The Tories have captured the House of Commons with an assault so deadly it has left casualties aplenty in its wake.
UK Prime Minister David Cameron has reappointed senior members of his Cabinet after winning what many are calling a surprise victory in Britain's just concluded elections.
But was Cameron's victory truly a surprise? Or did the polling companies get it horribly wrong, and are now left with nothing short of egg on their faces?
During the campaign, Cameron, many a time appeared flustered and in some ways unsure. He looked to excuse himself from a leaders' debate, but then eventually succumbing - but not to the full slate of debates. He spoke of the achievements under his government, but due to his coalition with an increasingly unpopular Liberal Democrat party, the election results pre polling day on Thursday May 7, 2015, were less than assured. Polls and pundits alike called it a knife-edge election. It turned out not to be anything even close to such.
The election campaign ran by the Tories stoked fear of what a Labour victory may have meant for the UK, but offered scant details on new policy drives going forward that would have been different from the last five years. It was a rather safe way of campaigning for the Tories, who were uncertain of their popularity outside of their base support.
What does the Prime Minister's victory in such a resounding manner mean for Britain, and by extension the wider United Kingdom?
There are many issues that are on the table, and Cameron will move forward with his plans in a bold manner, as he has been given a mandate by the electorate with such a clear majority victory. He has rendered to waste his faltering opponents and has cast them as ineffective to challenge his party's power and policy ideology in taking the UK forward.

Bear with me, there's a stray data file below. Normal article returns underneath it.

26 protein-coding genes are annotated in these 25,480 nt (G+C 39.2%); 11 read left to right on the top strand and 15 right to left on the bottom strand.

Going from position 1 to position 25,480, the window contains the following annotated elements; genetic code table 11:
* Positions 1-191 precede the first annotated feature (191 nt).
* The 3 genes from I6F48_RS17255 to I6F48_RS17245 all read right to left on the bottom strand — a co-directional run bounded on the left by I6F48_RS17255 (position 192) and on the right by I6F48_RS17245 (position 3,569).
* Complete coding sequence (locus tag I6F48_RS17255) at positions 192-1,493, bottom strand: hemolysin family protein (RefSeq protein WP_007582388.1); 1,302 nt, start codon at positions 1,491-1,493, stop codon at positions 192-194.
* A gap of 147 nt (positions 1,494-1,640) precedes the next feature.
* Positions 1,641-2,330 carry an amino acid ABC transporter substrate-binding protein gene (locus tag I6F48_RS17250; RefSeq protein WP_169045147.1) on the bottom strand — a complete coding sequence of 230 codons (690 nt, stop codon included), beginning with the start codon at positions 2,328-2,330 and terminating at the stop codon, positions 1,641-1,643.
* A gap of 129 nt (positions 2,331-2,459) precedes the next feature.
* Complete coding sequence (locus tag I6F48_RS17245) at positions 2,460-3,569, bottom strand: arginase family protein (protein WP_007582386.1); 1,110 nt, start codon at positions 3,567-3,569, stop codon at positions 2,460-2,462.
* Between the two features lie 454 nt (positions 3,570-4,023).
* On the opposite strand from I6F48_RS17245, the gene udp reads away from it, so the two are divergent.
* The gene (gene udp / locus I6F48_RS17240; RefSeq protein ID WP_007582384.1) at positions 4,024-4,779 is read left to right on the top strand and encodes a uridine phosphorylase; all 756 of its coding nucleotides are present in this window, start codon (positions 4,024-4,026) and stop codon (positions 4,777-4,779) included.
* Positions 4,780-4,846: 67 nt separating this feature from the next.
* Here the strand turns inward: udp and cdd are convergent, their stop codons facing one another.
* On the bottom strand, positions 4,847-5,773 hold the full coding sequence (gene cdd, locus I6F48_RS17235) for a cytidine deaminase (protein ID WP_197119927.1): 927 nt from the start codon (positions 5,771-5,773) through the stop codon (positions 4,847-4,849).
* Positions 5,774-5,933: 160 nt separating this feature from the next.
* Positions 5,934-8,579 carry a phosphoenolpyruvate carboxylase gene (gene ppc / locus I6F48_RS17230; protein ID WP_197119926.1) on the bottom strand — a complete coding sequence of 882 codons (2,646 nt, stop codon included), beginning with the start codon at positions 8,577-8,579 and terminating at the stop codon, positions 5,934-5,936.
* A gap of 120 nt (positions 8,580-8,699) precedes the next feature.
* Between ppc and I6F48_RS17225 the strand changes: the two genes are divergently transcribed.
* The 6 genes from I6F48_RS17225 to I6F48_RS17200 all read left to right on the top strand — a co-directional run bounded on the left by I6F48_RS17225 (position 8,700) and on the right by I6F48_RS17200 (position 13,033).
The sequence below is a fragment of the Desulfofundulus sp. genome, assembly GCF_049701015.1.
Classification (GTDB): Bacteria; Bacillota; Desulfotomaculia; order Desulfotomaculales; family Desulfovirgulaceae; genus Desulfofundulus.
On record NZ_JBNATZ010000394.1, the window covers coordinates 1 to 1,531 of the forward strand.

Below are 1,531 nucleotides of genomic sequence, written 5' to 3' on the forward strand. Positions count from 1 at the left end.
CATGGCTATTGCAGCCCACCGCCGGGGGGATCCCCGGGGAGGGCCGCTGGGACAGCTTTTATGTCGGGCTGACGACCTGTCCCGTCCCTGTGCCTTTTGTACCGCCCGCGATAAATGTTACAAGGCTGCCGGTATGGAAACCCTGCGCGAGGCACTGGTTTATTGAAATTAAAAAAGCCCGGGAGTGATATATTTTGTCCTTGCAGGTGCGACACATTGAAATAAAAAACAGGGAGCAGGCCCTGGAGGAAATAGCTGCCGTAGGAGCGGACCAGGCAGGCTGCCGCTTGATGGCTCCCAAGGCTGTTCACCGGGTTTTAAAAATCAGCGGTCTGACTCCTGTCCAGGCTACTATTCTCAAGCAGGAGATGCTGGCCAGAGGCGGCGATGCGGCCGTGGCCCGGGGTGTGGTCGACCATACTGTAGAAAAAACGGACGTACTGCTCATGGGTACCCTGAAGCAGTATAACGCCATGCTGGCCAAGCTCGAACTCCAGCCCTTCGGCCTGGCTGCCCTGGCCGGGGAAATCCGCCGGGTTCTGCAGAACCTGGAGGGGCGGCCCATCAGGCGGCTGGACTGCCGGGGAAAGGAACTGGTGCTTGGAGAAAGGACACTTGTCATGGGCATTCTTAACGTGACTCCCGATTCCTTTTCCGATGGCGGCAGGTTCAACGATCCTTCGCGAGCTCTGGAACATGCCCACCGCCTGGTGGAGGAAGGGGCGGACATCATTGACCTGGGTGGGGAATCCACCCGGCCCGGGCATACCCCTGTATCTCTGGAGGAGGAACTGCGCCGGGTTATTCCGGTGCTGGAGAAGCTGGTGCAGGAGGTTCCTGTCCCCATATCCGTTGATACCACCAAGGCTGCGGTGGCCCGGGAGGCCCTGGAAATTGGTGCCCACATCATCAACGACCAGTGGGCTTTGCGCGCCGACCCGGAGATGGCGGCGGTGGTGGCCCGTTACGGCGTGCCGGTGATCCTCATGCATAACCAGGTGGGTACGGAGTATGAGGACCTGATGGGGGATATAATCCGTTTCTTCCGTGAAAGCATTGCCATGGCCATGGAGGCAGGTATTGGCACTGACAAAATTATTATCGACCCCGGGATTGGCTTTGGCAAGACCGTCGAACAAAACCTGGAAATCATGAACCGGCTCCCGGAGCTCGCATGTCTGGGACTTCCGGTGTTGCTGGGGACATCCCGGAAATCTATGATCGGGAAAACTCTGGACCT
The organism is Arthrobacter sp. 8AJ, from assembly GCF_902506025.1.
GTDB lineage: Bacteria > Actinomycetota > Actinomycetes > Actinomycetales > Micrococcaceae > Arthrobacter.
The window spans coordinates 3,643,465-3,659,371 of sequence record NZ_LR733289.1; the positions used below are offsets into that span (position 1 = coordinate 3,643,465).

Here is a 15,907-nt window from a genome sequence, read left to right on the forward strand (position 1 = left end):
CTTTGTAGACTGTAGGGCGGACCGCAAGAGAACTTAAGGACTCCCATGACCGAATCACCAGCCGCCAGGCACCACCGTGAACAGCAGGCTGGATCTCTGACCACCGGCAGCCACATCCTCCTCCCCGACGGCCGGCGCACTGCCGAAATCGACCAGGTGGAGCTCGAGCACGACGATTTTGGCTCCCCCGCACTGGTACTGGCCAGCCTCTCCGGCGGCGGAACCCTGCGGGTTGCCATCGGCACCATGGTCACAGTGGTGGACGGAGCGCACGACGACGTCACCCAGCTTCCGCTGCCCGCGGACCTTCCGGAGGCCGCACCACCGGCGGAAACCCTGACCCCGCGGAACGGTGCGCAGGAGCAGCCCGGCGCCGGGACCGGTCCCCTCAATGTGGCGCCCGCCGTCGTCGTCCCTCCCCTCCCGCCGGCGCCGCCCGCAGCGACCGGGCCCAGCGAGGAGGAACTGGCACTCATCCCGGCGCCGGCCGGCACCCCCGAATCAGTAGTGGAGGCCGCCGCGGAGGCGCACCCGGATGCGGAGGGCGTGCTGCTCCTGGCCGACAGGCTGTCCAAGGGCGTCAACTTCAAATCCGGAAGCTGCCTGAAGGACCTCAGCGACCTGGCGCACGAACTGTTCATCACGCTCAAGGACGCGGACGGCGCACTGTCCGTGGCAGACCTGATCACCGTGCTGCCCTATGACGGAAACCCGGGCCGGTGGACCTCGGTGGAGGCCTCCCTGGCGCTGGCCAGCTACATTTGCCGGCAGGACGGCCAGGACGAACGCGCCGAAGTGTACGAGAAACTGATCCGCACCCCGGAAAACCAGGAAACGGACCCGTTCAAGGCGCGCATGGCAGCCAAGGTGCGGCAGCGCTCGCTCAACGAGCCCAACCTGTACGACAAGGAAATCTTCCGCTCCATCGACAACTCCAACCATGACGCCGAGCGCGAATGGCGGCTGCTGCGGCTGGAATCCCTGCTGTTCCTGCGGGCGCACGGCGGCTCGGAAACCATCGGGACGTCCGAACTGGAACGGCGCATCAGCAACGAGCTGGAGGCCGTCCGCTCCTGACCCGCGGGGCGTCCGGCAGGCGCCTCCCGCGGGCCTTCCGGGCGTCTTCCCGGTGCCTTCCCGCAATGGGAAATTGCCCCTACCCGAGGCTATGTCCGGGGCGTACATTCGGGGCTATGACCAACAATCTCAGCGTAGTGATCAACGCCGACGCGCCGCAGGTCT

What has happened in the wake of this victory is rather remarkable. They all thought they had him. But now Labour Leader, Ed Miliband, has resigned with his brother David Miliband who now calls the United States home – one who many thought should have rightfully been leader of the party - expressing sympathy for Labour's woes post election.
Ed Miliband in the wake of defeat stated; “I take absolute and total responsibility for our defeat. I am so sorry for all of those colleagues who lost their seats.”
His brother David chimed in as he took to twitter and tweeted that his heart "goes out to great colleagues who lost seats" and "of course to Ed."
Would the Labour faithful place their trust in another Miliband and welcome David back to the fold to challenge the dominant Conservative Party?
Odds at this point seem against this, as the next Labour Leader may well be - if reports are to be believed, the names up for leadership contention are shadow business secretary, Chuka Umunna; the shadow health secretary, Andy Burnham; the shadow health minister, Liz Kendall; and the shadow justice minister, Dan Jarvis.
Further casualties of Cameron's assault on the House of Commons include, Nick Clegg, the one time Deputy Prime Minister from the Lib Dem/Conservative coalition - who now stands shamed having not gotten anything to show for his party signing up with the Tories after the last elections. Many will say fair game, as he should have perhaps joined instead with Labour last election to form the new government, but today Clegg stands defeated and has tendered his resignation as leader of the Lib Dems.